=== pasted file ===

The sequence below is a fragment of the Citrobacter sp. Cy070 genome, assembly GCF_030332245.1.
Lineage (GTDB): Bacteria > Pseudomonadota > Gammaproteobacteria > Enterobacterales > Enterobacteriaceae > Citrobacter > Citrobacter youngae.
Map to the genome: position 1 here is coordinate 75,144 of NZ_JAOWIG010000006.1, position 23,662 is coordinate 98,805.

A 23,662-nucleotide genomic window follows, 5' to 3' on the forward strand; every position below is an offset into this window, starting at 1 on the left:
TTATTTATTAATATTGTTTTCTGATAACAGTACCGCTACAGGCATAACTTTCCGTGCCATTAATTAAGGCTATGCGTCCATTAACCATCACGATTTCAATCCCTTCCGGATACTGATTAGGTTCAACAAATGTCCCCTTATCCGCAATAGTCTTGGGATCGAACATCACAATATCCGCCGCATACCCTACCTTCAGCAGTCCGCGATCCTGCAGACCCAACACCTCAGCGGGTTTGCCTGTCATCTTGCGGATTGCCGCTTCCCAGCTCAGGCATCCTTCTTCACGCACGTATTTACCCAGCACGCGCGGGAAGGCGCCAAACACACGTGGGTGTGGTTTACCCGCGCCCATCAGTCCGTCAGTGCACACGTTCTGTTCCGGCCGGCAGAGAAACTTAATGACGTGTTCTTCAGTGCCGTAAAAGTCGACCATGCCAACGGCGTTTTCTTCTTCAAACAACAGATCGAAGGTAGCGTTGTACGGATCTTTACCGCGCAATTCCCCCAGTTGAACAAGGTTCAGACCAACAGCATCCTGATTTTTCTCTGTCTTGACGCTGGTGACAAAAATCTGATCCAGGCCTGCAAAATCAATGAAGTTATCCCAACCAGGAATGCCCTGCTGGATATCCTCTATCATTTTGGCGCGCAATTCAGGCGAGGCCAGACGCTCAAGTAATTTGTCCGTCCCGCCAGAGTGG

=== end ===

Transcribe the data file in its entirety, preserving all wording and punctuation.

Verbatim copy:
The sequence below is a fragment of the Citrobacter sp. Cy070 genome, assembly GCF_030332245.1.
Lineage (GTDB): Bacteria > Pseudomonadota > Gammaproteobacteria > Enterobacterales > Enterobacteriaceae > Citrobacter > Citrobacter youngae.
Map to the genome: position 1 here is coordinate 75,144 of NZ_JAOWIG010000006.1, position 23,662 is coordinate 98,805.

A 23,662-nucleotide genomic window follows, 5' to 3' on the forward strand; every position below is an offset into this window, starting at 1 on the left:
TTATTTATTAATATTGTTTTCTGATAACAGTACCGCTACAGGCATAACTTTCCGTGCCATTAATTAAGGCTATGCGTCCATTAACCATCACGATTTCAATCCCTTCCGGATACTGATTAGGTTCAACAAATGTCCCCTTATCCGCAATAGTCTTGGGATCGAACATCACAATATCCGCCGCATACCCTACCTTCAGCAGTCCGCGATCCTGCAGACCCAACACCTCAGCGGGTTTGCCTGTCATCTTGCGGATTGCCGCTTCCCAGCTCAGGCATCCTTCTTCACGCACGTATTTACCCAGCACGCGCGGGAAGGCGCCAAACACACGTGGGTGTGGTTTACCCGCGCCCATCAGTCCGTCAGTGCACACGTTCTGTTCCGGCCGGCAGAGAAACTTAATGACGTGTTCTTCAGTGCCGTAAAAGTCGACCATGCCAACGGCGTTTTCTTCTTCAAACAACAGATCGAAGGTAGCGTTGTACGGATCTTTACCGCGCAATTCCCCCAGTTGAACAAGGTTCAGACCAACAGCATCCTGATTTTTCTCTGTCTTGACGCTGGTGACAAAAATCTGATCCAGGCCTGCAAAATCAATGAAGTTATCCCAACCAGGAATGCCCTGCTGGATATCCTCTATCATTTTGGCGCGCAATTCAGGCGAGGCCAGACGCTCAAGTAATTTGTCCGTCCCGCCAGAGTGG